Years ago, bison roamed the American West. This fall, up to 200 of the burly beasts are being sent to South Dakota. It’s the first wave of bison transfers—part of a plan to put an American icon back home on the range.
Estimates say 30-60 million bison once roamed North America. Hunting, ranching, and farming drove the animals to near extinction by the late 1800s. At one time, bison numbers fell into the 500s.
Today, about 11,000 bison again roam public lands in 12 states. The U.S. Department of the Interior (DOI) manages the animals in order to maintain a purebred bison line. But officials are considering how bison affect all of life on the plains.
For the Lakota Indians of South Dakota’s Rosebud Sioux Reservation, bison have been important for centuries. Bison fertilized and grazed the land. They supplied food, shelter, tools, and clothing for the plains people. The tribe recognizes its longstanding cultural and historic ties to the animals. Transferring the beasts back into their territories helps the tribe to reclaim some of those connections.
The DOI is coordinating the transfers as part of a 10-year plan to restore bison to the plains. The plan includes preserving bison herds and sharing responsibility for the animals with states and tribes.
Relocated bison will roam a 44-square-mile expanse of prairie grassland known as the Wolakota Buffalo Range. They will provide the Lakota with both food and cultural nourishment, says Wizipan Little Elk, CEO of the Rosebud Sioux Economic Development Corporation.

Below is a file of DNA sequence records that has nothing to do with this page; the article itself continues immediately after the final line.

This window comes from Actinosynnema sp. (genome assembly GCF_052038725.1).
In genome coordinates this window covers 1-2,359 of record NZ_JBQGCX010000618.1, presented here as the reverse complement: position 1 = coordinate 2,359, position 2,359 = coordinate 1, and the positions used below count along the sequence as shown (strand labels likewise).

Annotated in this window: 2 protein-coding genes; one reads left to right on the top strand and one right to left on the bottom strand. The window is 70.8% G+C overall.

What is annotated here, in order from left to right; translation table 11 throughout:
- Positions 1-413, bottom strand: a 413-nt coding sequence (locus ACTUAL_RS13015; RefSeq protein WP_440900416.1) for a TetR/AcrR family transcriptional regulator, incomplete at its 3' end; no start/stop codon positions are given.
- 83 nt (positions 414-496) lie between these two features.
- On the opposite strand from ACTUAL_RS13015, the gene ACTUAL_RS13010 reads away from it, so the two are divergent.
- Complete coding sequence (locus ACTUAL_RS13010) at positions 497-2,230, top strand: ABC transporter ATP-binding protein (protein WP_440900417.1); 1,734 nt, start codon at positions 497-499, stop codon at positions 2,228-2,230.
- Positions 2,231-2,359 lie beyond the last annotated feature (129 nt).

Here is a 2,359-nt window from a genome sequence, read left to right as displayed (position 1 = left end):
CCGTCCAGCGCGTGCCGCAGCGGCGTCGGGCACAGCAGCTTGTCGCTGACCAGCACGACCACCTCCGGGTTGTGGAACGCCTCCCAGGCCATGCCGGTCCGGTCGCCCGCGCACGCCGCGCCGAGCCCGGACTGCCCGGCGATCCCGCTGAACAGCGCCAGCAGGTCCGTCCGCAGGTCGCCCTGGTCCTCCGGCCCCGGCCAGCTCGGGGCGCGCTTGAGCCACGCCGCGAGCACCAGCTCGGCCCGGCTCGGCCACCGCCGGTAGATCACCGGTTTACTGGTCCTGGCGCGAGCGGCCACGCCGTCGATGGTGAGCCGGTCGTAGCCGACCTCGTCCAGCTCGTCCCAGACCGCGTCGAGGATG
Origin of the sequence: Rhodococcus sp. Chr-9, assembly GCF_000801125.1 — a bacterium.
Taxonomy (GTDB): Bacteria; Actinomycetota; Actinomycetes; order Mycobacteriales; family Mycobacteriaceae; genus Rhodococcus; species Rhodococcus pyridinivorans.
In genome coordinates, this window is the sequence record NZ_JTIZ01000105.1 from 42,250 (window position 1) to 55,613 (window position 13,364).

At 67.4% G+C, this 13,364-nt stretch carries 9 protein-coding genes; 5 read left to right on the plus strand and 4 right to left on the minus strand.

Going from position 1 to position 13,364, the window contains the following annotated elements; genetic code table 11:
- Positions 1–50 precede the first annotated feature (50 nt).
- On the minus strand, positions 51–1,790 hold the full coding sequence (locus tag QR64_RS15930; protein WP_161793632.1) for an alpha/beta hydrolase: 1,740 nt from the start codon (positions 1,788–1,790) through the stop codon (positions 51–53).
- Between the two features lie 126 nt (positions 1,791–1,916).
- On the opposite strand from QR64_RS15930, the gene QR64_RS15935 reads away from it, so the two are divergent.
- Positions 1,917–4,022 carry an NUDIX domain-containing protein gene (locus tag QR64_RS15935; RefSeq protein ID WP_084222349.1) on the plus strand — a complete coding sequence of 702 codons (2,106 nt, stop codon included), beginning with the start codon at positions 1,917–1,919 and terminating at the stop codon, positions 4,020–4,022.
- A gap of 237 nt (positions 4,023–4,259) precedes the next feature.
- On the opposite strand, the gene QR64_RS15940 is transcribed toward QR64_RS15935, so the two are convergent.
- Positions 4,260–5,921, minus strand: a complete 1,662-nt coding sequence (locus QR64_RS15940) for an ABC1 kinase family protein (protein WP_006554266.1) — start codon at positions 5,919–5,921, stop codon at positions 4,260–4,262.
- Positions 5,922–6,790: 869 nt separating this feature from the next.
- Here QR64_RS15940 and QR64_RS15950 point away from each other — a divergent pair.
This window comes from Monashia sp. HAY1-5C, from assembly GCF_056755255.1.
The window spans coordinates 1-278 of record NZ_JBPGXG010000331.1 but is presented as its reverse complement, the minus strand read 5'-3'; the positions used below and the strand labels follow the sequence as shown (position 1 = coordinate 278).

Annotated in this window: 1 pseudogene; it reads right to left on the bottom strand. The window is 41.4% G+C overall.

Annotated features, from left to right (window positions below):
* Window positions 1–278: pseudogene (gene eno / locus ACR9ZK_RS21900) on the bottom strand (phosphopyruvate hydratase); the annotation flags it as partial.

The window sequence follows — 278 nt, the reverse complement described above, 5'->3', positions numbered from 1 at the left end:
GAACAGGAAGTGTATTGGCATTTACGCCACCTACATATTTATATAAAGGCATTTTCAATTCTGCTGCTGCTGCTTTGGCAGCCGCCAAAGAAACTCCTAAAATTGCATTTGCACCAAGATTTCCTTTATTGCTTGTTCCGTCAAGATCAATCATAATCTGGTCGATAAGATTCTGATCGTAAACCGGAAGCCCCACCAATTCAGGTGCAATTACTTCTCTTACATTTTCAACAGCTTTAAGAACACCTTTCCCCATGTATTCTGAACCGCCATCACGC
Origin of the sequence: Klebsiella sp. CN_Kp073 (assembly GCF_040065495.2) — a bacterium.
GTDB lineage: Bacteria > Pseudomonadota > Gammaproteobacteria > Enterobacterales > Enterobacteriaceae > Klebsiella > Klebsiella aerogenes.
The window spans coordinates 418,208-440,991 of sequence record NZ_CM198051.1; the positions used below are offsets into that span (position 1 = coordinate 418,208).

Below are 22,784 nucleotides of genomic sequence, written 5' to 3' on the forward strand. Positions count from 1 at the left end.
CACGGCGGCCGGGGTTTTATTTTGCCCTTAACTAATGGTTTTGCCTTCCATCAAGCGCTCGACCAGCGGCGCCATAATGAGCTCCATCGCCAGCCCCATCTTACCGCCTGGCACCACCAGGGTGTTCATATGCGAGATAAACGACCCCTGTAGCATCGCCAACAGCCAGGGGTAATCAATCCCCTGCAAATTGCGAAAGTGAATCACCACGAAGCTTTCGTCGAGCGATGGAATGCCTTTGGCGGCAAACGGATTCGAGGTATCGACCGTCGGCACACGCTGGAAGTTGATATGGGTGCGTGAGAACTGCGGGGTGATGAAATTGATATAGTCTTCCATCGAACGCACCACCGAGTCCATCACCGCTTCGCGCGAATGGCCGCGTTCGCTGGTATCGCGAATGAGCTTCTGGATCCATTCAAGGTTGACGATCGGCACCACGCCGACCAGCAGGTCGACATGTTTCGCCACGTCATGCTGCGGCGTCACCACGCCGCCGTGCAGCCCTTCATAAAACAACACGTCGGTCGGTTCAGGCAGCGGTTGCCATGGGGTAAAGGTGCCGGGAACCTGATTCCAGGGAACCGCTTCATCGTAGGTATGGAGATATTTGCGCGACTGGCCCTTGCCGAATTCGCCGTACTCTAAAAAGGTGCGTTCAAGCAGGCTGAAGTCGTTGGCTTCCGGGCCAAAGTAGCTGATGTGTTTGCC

“In our creation story, buffalo and humans emerged from the same place,” Little Elk says. “At one point they took care of us, and now it’s our turn to take care of them.”
Most cultures have creation stories. Such accounts attempt to explain how the world began and how humans came to live there. The Bible gives the Creator’s own account. Little Elk’s explanation does contain some truth: Animals and humans did “emerge from the same place”—the hand of God. (Colossians 1:16) That makes them worthy of humans’ careful attention.
The U.S. government manages bison herds in Yellowstone National Park, Wind Cave National Park, Montana’s National Bison Range, and elsewhere. Yellowstone managers have tried for years to return portions of their bison herds to tribes or other locations. Now that transfer could finally happen.
Officials plan to continue returning bison to their earliest stomping grounds. The hope is to restore not only the bison but also the Western plains and the people who call it home.